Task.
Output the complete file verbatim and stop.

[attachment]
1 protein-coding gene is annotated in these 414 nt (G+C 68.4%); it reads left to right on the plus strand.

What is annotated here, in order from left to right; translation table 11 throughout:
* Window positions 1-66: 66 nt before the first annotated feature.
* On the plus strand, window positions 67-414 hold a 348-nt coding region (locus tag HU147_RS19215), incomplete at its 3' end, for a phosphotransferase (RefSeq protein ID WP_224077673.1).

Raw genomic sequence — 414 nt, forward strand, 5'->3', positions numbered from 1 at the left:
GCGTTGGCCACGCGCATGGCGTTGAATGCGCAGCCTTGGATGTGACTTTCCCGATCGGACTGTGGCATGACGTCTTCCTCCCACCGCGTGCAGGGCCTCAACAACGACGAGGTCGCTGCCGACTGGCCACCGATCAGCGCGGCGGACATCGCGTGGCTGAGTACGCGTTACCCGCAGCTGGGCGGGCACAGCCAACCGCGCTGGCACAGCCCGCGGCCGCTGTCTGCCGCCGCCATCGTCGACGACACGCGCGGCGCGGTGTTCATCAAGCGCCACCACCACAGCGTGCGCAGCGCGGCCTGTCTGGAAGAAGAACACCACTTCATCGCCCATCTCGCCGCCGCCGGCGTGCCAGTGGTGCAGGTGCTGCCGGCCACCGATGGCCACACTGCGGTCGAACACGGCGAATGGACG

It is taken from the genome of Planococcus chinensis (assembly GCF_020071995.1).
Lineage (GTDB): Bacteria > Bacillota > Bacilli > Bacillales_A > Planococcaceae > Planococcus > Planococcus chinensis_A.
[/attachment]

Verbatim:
1 protein-coding gene is annotated in these 414 nt (G+C 68.4%); it reads left to right on the plus strand.

What is annotated here, in order from left to right; translation table 11 throughout:
* Window positions 1-66: 66 nt before the first annotated feature.
* On the plus strand, window positions 67-414 hold a 348-nt coding region (locus tag HU147_RS19215), incomplete at its 3' end, for a phosphotransferase (RefSeq protein ID WP_224077673.1).

Raw genomic sequence — 414 nt, forward strand, 5'->3', positions numbered from 1 at the left:
GCGTTGGCCACGCGCATGGCGTTGAATGCGCAGCCTTGGATGTGACTTTCCCGATCGGACTGTGGCATGACGTCTTCCTCCCACCGCGTGCAGGGCCTCAACAACGACGAGGTCGCTGCCGACTGGCCACCGATCAGCGCGGCGGACATCGCGTGGCTGAGTACGCGTTACCCGCAGCTGGGCGGGCACAGCCAACCGCGCTGGCACAGCCCGCGGCCGCTGTCTGCCGCCGCCATCGTCGACGACACGCGCGGCGCGGTGTTCATCAAGCGCCACCACCACAGCGTGCGCAGCGCGGCCTGTCTGGAAGAAGAACACCACTTCATCGCCCATCTCGCCGCCGCCGGCGTGCCAGTGGTGCAGGTGCTGCCGGCCACCGATGGCCACACTGCGGTCGAACACGGCGAATGGACG

It is taken from the genome of Planococcus chinensis (assembly GCF_020071995.1).
Lineage (GTDB): Bacteria > Bacillota > Bacilli > Bacillales_A > Planococcaceae > Planococcus > Planococcus chinensis_A.